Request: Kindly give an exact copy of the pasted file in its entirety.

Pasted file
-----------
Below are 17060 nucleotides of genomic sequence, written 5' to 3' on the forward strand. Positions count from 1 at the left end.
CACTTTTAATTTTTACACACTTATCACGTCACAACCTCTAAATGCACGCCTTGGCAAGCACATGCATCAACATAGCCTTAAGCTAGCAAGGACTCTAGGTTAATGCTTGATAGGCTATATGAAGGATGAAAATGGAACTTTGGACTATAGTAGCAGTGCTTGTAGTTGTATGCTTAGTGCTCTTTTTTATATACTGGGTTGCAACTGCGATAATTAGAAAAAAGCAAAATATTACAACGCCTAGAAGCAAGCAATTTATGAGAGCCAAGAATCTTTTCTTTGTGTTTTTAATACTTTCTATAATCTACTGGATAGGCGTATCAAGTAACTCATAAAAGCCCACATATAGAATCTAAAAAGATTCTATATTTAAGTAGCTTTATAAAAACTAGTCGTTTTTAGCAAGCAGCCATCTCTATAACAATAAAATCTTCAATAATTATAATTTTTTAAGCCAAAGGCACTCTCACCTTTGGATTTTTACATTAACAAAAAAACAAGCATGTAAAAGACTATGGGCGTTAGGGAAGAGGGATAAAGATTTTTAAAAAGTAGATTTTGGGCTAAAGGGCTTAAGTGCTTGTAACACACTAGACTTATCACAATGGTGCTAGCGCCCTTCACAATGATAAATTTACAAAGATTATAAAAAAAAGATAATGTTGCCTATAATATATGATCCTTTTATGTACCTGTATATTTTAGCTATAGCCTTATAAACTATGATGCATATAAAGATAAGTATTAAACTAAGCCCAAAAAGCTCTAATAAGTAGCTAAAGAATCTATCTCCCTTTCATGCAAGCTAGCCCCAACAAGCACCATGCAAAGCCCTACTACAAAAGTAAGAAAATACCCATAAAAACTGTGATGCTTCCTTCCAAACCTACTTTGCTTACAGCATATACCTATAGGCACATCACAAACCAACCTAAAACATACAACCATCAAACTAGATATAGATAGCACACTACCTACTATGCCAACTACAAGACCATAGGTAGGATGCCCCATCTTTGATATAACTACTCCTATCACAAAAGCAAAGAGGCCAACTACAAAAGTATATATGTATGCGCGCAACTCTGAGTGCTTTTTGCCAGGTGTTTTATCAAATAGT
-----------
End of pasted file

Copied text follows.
Below are 17060 nucleotides of genomic sequence, written 5' to 3' on the forward strand. Positions count from 1 at the left end.
CACTTTTAATTTTTACACACTTATCACGTCACAACCTCTAAATGCACGCCTTGGCAAGCACATGCATCAACATAGCCTTAAGCTAGCAAGGACTCTAGGTTAATGCTTGATAGGCTATATGAAGGATGAAAATGGAACTTTGGACTATAGTAGCAGTGCTTGTAGTTGTATGCTTAGTGCTCTTTTTTATATACTGGGTTGCAACTGCGATAATTAGAAAAAAGCAAAATATTACAACGCCTAGAAGCAAGCAATTTATGAGAGCCAAGAATCTTTTCTTTGTGTTTTTAATACTTTCTATAATCTACTGGATAGGCGTATCAAGTAACTCATAAAAGCCCACATATAGAATCTAAAAAGATTCTATATTTAAGTAGCTTTATAAAAACTAGTCGTTTTTAGCAAGCAGCCATCTCTATAACAATAAAATCTTCAATAATTATAATTTTTTAAGCCAAAGGCACTCTCACCTTTGGATTTTTACATTAACAAAAAAACAAGCATGTAAAAGACTATGGGCGTTAGGGAAGAGGGATAAAGATTTTTAAAAAGTAGATTTTGGGCTAAAGGGCTTAAGTGCTTGTAACACACTAGACTTATCACAATGGTGCTAGCGCCCTTCACAATGATAAATTTACAAAGATTATAAAAAAAAGATAATGTTGCCTATAATATATGATCCTTTTATGTACCTGTATATTTTAGCTATAGCCTTATAAACTATGATGCATATAAAGATAAGTATTAAACTAAGCCCAAAAAGCTCTAATAAGTAGCTAAAGAATCTATCTCCCTTTCATGCAAGCTAGCCCCAACAAGCACCATGCAAAGCCCTACTACAAAAGTAAGAAAATACCCATAAAAACTGTGATGCTTCCTTCCAAACCTACTTTGCTTACAGCATATACCTATAGGCACATCACAAACCAACCTAAAACATACAACCATCAAACTAGATATAGATAGCACACTACCTACTATGCCAACTACAAGACCATAGGTAGGATGCCCCATCTTTGATATAACTACTCCTATCACAAAAGCAAAGAGGCCAACTACAAAAGTATATATGTATGCGCGCAACTCTGAGTGCTTTTTGCCAGGTGTTTTATCAAATAGT